The effect of immunomodulator treatment on growth is limited. The only paediatric CD randomised, placebo-controlled trial on this issue, reported by Markowitz et al. [24], failed to demonstrate any beneficial impact of 6-mercaptopurine growth parameters compared to placebo after 18 months of follow-up. A retrospective study by Turner et al. [25] showed a significant effect of methotrexate on linear growth whereas Malik et al. [4] found height SDS to be associated negatively with the use of either azathioprine or methotrexate.

Anti-TNFα agents hold promising potential for improving growth as they have been shown to induce prompt mucosal healing [26], reverse the pro-inflammatory cytokine cascade [27] and enable prolonged corticosteroid withdrawal [28]. Numerous studies suggest an increase in height velocity and height z-score following prolonged anti-TNFα treatment, providing treatment is undertaken early enough, prior to or during puberty [29–32]. The REACH randomised controlled trial demonstrated that infliximab can induce an increase in height z-score of 0.5 at one year of treatment [33] with a greater beneficial effect in children with at least a one-year delay in bone age. A post hoc analysis of the IMAgINE1 trial [34] also demonstrated that adalimumab therapy significantly improves and normalises growth rate at weeks 26 and 52 in patients with growth impairment (from -3.25 at baseline to 0.21 at one year), but not in patients with normal growth. Walters et al. [35] published results from the prospective observational RISK study, which highlighted the benefit of early institution of anti-TNFα therapy for the resumption of growth in paediatric patients with CD. In comparison to early treatment with an immunomodulator or no early immunotherapy, early anti-TNFα treatment resulted in an increase in the height z-score at 12 months.

In children with short segment CD and growth failure, limited ileo-caecal resection should be considered. Despite almost inevitable recurrence, the period of remission induced by surgery allows significant catch-up growth if the surgery is performed prior to or at early puberty [36] and if no residual disease remains. Mechanistically, resection of the inflamed segment reduces the inflammatory burden of the disease, thus enabling reinstitution of growth.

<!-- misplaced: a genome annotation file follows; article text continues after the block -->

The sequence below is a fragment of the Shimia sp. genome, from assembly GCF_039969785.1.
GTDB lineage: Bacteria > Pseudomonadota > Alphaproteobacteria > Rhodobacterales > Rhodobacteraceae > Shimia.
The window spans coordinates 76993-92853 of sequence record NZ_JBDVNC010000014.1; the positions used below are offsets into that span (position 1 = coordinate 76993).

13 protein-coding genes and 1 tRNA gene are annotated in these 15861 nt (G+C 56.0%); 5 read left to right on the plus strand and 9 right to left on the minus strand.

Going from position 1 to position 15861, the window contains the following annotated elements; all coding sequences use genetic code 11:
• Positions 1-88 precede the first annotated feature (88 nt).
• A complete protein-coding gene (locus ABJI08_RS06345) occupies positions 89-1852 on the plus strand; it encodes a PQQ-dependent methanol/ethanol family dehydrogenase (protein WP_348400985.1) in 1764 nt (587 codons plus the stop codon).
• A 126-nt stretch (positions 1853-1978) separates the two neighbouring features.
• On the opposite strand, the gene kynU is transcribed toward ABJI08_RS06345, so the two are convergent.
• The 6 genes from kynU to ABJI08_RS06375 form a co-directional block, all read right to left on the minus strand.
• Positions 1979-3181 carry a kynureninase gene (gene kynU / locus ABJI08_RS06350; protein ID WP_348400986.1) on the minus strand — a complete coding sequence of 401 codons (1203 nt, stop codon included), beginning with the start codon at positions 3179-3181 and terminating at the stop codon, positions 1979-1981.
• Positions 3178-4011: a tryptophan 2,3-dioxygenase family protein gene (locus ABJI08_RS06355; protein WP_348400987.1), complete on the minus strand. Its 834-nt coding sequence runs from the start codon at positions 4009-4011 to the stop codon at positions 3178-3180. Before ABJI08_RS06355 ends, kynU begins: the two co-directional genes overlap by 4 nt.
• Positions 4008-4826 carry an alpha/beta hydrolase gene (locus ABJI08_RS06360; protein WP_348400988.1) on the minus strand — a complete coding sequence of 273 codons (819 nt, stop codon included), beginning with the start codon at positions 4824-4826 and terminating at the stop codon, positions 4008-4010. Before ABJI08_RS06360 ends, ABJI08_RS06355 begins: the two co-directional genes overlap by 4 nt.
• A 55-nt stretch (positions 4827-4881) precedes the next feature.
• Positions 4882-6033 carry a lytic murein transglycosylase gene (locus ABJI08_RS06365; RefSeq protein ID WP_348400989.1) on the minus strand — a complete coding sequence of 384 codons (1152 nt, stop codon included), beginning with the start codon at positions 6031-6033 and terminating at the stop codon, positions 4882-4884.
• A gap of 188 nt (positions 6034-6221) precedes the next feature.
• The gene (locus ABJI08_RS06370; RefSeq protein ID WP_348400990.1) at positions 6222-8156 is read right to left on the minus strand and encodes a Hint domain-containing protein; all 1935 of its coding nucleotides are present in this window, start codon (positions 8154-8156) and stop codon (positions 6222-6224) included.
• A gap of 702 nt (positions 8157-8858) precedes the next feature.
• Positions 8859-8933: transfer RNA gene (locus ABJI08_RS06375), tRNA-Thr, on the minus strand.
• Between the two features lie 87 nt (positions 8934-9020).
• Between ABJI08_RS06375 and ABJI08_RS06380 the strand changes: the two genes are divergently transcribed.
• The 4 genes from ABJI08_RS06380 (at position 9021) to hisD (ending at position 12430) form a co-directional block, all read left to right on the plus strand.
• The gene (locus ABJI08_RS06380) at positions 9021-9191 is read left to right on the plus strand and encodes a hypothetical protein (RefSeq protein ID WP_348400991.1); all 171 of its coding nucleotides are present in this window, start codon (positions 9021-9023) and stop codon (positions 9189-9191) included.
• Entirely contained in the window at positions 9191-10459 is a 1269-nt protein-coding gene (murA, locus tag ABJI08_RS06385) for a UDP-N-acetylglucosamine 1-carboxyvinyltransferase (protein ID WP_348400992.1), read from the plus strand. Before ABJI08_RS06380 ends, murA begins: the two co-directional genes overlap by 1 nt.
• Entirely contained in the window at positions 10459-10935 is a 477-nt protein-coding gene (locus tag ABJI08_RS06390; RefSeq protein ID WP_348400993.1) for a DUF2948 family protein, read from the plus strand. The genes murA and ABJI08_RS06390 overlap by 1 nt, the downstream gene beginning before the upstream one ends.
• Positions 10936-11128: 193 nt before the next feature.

As spontaneous and stimulated levels of GH in children and adolescents with IBD appear to be normal, a rationale for GH treatment in order to promote growth seems to be lacking. Nevertheless, two randomised controlled trials which examined the effect of rhGH on linear growth in children with CD succeeded in demonstrating a significant beneficial effect at 6 and 12 months [37, 38], with an increase in height velocity from 4.5 to 10.8 cm/year and in height z-score from -1.1 to -0.4. Thus, GH treatment should be considered in children with growth failure who do not show improvement in growth velocity despite optimal biologic or surgical treatment.

In conclusion, children with IBD who present with significant growth retardation during the course of their disease pose a particular challenge for the treating physician. Timely and prompt recognition of growth impairment combined with an aggressive therapeutic approach offers the best chance for catch-up growth. This approach should include avoidance of corticosteroid treatment and a preference for EEN as first-line induction treatment for children with CD. Patients with significant growth retardation should be offered early introduction of anti-TNFα therapy for induction and maintenance. In patients with severe, steroid-dependent UC and in selected patients with CD, surgery may be the most suitable therapeutic option, and it should not be delayed until the late stages of puberty when the "interventional window of opportunity" is being closed. Growth hormone treatment should also be considered in selected patients. 

References

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Posted in ECCO News, Committee News, P-ECCO, Volume 14, Issue 3